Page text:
Monday, 16 December 2013

Spec Ops: The Line

In my own way I suspect I may have helped the British war effort more than any soldier.

Judging by my performances in today’s modern war video game shooters I would have killed and maimed Taliban, Americans, British and casual passersby fairly indiscriminately.

Not out of pleasure or psychopathic revenge upon humanity you understand but purely out of my own incompetence and inability to quickly recognise slightly different coloured uniforms.

Perhaps it’s what comes of being raised on a diet of playing Doom and Wolfenstein 3D as a child.

If it moves, it dies and I apparently have neither the patience nor the intelligence to work out who I’m meant to be shooting.  Yet not one person I know who has served in Afghanistan has ever sat me down and thanked me personally for not going to Afghanistan with them.

Not one. 

It seems to me in many ways these people probably owe me their life.

Spec Ops is a 3rd person shooty Afghan war inspired thing set in Dubai.  You command a small squad of soldiers who frequently shout things like “Friendly fire!” and “Stand down!” at you throughout the course of the game.

My main criticism of this game is that the standard white generic meat head I’m forced to control is voiced by the same bloody guy who voices every other main character in this generation of games.  So in this game he’s Captain Whatthefuckever but he’s previously cropped up as the astonishingly dull Desmond from Assassin’s Creed 1, 2, 2.2, 2.3, 2.4, 3, 3.2 and 4, Nathan Drake from Uncharted 1, 2 and 3 and he also sounds identical to the identical looking protagonist in Bioshock Infinite and that guy from The Last of Us.

The game has a vibe to it though.  A thinking man’s Call of Duty if you will, that attempts to in some way examine the psychological effects the horrors of war can have upon soldiers.  And for that it deserves credit.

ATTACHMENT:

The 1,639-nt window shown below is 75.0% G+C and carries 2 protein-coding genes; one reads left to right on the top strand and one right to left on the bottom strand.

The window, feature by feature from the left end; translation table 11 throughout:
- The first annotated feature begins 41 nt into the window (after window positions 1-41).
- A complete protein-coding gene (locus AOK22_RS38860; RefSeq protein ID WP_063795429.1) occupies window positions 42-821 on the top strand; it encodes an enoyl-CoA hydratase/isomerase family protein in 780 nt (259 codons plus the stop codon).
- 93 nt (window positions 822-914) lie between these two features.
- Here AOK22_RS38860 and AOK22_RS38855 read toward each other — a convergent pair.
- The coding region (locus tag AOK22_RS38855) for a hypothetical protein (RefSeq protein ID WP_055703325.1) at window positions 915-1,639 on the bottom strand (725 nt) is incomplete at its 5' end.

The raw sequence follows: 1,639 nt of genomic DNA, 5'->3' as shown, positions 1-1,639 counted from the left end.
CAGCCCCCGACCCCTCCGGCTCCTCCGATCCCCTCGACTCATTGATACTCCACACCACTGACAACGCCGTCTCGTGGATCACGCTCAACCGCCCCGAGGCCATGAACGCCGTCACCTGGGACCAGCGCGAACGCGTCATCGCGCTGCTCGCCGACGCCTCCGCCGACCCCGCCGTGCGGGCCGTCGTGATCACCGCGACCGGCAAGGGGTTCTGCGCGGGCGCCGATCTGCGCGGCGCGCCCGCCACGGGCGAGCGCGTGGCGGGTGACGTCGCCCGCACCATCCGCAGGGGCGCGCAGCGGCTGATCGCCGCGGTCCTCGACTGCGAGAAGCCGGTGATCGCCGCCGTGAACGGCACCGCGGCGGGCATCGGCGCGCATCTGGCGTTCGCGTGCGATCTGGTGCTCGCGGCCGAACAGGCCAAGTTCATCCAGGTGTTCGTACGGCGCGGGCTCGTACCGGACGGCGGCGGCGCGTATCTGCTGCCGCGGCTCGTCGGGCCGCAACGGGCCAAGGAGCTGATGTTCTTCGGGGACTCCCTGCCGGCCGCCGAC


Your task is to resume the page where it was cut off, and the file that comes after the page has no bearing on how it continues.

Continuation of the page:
It also has a style and atmosphere that feels surprisingly distinctive.

From the sweeping sandstorms that dominate its impressive visuals to the exceptional soundtrack that accompanies them.  Usually I have to turn off music on games but I have to confess that slaughtering bad-twats in a Dubai Aquarium to Mogwai was the highlight of my day.

Still, it’s a rough diamond rather than a fully polished carbon beauty. 

Enemies will frequently spawn right on top of you from nowhere and this becomes progressively more frustrating throughout the game as you are continuously returned to the same checkpoint.

The cover system is more Mass Effect 1 than Mass Effect 2 (in that it doesn’t quite work).  Your character will happily stand still under a hail of gunfire while you desperately try to convince him to hide behind something and frequently dying in this manner can make the game feel cheap.

Overall though it’s a damn sight better than most of its competitors. 

At least it tries to engage my emotions and involve me in a narrative that has some depth behind it as opposed to the over enthusiastic Call of Duty jerking me off at full throttle for increasingly unstimulating and unsatisfying hours on end.

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